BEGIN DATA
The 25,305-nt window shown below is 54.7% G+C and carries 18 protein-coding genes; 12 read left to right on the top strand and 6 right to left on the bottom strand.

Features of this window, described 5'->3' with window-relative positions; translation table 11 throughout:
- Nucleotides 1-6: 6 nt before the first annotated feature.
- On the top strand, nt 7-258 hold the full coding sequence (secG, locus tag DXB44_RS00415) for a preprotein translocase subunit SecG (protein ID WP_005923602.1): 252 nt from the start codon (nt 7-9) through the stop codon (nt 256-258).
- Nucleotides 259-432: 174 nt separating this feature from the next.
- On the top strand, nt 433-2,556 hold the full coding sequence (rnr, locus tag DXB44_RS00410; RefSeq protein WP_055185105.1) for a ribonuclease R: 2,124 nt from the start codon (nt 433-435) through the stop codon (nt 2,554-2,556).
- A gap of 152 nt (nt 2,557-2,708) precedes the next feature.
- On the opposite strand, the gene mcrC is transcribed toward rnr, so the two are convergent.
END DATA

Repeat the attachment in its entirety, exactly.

The 25,305-nt window shown below is 54.7% G+C and carries 18 protein-coding genes; 12 read left to right on the top strand and 6 right to left on the bottom strand.

Features of this window, described 5'->3' with window-relative positions; translation table 11 throughout:
- Nucleotides 1-6: 6 nt before the first annotated feature.
- On the top strand, nt 7-258 hold the full coding sequence (secG, locus tag DXB44_RS00415) for a preprotein translocase subunit SecG (protein ID WP_005923602.1): 252 nt from the start codon (nt 7-9) through the stop codon (nt 256-258).
- Nucleotides 259-432: 174 nt separating this feature from the next.
- On the top strand, nt 433-2,556 hold the full coding sequence (rnr, locus tag DXB44_RS00410; RefSeq protein WP_055185105.1) for a ribonuclease R: 2,124 nt from the start codon (nt 433-435) through the stop codon (nt 2,554-2,556).
- A gap of 152 nt (nt 2,557-2,708) precedes the next feature.
- On the opposite strand, the gene mcrC is transcribed toward rnr, so the two are convergent.